I homeschooled for only a few years, but am most pleased that I did not hurry my children into the public school system at tender early years. I believed and still do that young children who live in responsive and caring homes thrive more in the nest of their homes before age 8 or 9 than in organized public settings. Due to the end-of-the-last century aggressive political movements to put babies into child care and early learning centers, family units, in general, have been weakened and parental-child bonds hindered rather than heightened.  The home is rarely sacred in the American society today, but my stories hope to attract youth to healthy family relationships.

Your stories deal with teens and tweens facing some big responsibilities and even crises. Why do you like to write for this age group and what do you think are their main challenges today?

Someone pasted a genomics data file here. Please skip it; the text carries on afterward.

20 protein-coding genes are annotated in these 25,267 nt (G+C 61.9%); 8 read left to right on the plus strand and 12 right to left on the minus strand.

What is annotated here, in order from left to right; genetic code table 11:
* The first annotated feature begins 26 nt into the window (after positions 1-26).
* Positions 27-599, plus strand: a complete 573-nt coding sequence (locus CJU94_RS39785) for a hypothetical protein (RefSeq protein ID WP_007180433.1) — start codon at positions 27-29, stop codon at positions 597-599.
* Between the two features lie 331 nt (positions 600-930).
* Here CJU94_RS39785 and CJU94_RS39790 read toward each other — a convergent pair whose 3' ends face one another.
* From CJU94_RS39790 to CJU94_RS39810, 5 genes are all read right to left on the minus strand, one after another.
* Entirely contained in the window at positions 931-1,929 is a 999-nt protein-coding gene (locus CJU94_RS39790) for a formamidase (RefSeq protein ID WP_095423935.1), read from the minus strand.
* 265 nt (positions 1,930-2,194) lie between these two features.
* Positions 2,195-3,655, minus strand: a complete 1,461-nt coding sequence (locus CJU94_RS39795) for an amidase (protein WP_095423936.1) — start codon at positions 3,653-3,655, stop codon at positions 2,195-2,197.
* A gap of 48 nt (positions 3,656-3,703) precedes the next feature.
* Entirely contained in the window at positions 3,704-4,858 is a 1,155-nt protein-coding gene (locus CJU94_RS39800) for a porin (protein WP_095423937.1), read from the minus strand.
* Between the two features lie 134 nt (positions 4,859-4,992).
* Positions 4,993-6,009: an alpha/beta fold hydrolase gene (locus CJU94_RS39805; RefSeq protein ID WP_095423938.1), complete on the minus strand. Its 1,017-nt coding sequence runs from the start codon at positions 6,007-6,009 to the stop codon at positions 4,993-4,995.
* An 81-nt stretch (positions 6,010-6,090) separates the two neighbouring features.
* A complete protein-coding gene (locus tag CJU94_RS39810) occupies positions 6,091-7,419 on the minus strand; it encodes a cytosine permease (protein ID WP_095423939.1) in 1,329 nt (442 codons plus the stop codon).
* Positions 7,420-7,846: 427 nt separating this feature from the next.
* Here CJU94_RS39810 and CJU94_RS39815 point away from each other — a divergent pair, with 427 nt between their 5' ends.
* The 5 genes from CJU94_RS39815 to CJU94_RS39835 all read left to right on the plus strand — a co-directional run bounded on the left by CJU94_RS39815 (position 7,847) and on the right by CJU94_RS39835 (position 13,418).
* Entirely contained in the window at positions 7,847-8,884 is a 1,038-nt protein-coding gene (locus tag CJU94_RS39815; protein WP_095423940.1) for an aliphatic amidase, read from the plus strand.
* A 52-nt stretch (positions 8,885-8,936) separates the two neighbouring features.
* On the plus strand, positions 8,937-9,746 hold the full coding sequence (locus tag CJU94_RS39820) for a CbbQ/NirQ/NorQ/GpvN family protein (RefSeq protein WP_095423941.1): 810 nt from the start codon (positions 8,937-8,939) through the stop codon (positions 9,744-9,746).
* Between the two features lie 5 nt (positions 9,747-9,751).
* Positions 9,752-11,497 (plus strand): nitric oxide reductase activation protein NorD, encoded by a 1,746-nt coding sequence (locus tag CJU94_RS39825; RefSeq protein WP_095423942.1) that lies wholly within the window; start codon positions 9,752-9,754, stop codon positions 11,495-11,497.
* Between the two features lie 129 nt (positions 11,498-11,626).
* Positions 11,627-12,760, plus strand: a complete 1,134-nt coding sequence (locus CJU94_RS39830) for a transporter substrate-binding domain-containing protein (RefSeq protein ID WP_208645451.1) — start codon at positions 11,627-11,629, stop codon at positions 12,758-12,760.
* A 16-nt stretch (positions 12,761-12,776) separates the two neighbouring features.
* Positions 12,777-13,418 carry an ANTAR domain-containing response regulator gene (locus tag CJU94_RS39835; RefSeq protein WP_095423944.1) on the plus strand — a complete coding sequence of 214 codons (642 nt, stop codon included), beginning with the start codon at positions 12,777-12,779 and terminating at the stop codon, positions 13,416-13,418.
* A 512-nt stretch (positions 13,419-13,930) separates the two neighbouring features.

As a young mom, I had an older friend who reared eight children. She said the teen years were her very favorite, quite opposite from what society was telling me. I wanted to emulate her great love and patience with her children, so I chose to believe the teen years of my own little children would be good. One year, out of my own six children, five were teens!! None of my children were perfect, and I was often a loud and bossy mom, but yes, they were the most funny and engaging people I knew and remain the same today!

Now, I am a substitute teacher and love the teens and tweens age group most of all. They are old enough to understand and follow instructions (I AM a teacher after all and must be obeyed), yet these people are curious enough to respect a good story when told by a strong, assertive, and caring adult. They know in a second if you respect/understand them, and they respond strongly and loyally to adults who really care for them and will set healthy boundaries for them.